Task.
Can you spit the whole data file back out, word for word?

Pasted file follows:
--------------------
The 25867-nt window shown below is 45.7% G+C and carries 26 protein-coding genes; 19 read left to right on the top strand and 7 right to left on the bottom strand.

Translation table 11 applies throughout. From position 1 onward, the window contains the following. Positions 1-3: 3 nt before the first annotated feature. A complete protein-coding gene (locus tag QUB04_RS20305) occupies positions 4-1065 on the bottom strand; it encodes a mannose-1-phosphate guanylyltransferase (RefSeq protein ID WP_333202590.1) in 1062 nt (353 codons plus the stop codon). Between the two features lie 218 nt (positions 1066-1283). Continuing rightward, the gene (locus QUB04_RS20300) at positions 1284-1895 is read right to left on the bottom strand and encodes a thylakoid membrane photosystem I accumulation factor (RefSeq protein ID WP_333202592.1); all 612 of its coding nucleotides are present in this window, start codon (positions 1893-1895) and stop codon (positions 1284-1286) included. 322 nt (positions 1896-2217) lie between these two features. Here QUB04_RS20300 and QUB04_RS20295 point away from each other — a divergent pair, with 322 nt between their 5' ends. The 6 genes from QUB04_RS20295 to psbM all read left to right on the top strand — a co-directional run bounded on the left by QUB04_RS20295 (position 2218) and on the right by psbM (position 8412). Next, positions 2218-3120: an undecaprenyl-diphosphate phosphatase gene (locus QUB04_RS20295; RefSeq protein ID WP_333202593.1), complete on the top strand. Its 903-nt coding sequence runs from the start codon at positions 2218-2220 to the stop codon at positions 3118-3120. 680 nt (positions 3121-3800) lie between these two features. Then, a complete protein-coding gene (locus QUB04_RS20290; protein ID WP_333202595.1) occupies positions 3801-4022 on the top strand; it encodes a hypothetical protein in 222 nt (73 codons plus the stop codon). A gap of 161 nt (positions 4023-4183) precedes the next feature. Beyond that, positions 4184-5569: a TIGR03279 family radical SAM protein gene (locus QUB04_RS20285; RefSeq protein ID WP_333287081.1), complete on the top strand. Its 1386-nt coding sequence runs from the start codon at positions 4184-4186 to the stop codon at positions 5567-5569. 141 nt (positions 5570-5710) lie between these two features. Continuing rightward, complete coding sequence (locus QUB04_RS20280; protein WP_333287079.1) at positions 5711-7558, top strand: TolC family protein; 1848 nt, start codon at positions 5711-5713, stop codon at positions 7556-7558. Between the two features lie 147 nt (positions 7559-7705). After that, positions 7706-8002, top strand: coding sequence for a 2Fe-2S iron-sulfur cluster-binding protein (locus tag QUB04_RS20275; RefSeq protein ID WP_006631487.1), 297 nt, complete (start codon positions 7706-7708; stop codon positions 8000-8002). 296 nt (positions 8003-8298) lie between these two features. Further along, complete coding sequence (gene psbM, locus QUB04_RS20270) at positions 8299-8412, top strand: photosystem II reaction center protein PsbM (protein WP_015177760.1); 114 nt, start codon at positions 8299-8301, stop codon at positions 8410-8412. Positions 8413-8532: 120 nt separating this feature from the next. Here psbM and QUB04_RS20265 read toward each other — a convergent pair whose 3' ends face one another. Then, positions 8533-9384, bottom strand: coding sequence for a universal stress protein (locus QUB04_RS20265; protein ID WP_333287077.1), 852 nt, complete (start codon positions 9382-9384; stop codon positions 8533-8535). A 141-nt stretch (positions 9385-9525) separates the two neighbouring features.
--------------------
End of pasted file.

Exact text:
The 25867-nt window shown below is 45.7% G+C and carries 26 protein-coding genes; 19 read left to right on the top strand and 7 right to left on the bottom strand.

Translation table 11 applies throughout. From position 1 onward, the window contains the following. Positions 1-3: 3 nt before the first annotated feature. A complete protein-coding gene (locus tag QUB04_RS20305) occupies positions 4-1065 on the bottom strand; it encodes a mannose-1-phosphate guanylyltransferase (RefSeq protein ID WP_333202590.1) in 1062 nt (353 codons plus the stop codon). Between the two features lie 218 nt (positions 1066-1283). Continuing rightward, the gene (locus QUB04_RS20300) at positions 1284-1895 is read right to left on the bottom strand and encodes a thylakoid membrane photosystem I accumulation factor (RefSeq protein ID WP_333202592.1); all 612 of its coding nucleotides are present in this window, start codon (positions 1893-1895) and stop codon (positions 1284-1286) included. 322 nt (positions 1896-2217) lie between these two features. Here QUB04_RS20300 and QUB04_RS20295 point away from each other — a divergent pair, with 322 nt between their 5' ends. The 6 genes from QUB04_RS20295 to psbM all read left to right on the top strand — a co-directional run bounded on the left by QUB04_RS20295 (position 2218) and on the right by psbM (position 8412). Next, positions 2218-3120: an undecaprenyl-diphosphate phosphatase gene (locus QUB04_RS20295; RefSeq protein ID WP_333202593.1), complete on the top strand. Its 903-nt coding sequence runs from the start codon at positions 2218-2220 to the stop codon at positions 3118-3120. 680 nt (positions 3121-3800) lie between these two features. Then, a complete protein-coding gene (locus QUB04_RS20290; protein ID WP_333202595.1) occupies positions 3801-4022 on the top strand; it encodes a hypothetical protein in 222 nt (73 codons plus the stop codon). A gap of 161 nt (positions 4023-4183) precedes the next feature. Beyond that, positions 4184-5569: a TIGR03279 family radical SAM protein gene (locus QUB04_RS20285; RefSeq protein ID WP_333287081.1), complete on the top strand. Its 1386-nt coding sequence runs from the start codon at positions 4184-4186 to the stop codon at positions 5567-5569. 141 nt (positions 5570-5710) lie between these two features. Continuing rightward, complete coding sequence (locus QUB04_RS20280; protein WP_333287079.1) at positions 5711-7558, top strand: TolC family protein; 1848 nt, start codon at positions 5711-5713, stop codon at positions 7556-7558. Between the two features lie 147 nt (positions 7559-7705). After that, positions 7706-8002, top strand: coding sequence for a 2Fe-2S iron-sulfur cluster-binding protein (locus tag QUB04_RS20275; RefSeq protein ID WP_006631487.1), 297 nt, complete (start codon positions 7706-7708; stop codon positions 8000-8002). 296 nt (positions 8003-8298) lie between these two features. Further along, complete coding sequence (gene psbM, locus QUB04_RS20270) at positions 8299-8412, top strand: photosystem II reaction center protein PsbM (protein WP_015177760.1); 114 nt, start codon at positions 8299-8301, stop codon at positions 8410-8412. Positions 8413-8532: 120 nt separating this feature from the next. Here psbM and QUB04_RS20265 read toward each other — a convergent pair whose 3' ends face one another. Then, positions 8533-9384, bottom strand: coding sequence for a universal stress protein (locus QUB04_RS20265; protein ID WP_333287077.1), 852 nt, complete (start codon positions 9382-9384; stop codon positions 8533-8535). A 141-nt stretch (positions 9385-9525) separates the two neighbouring features.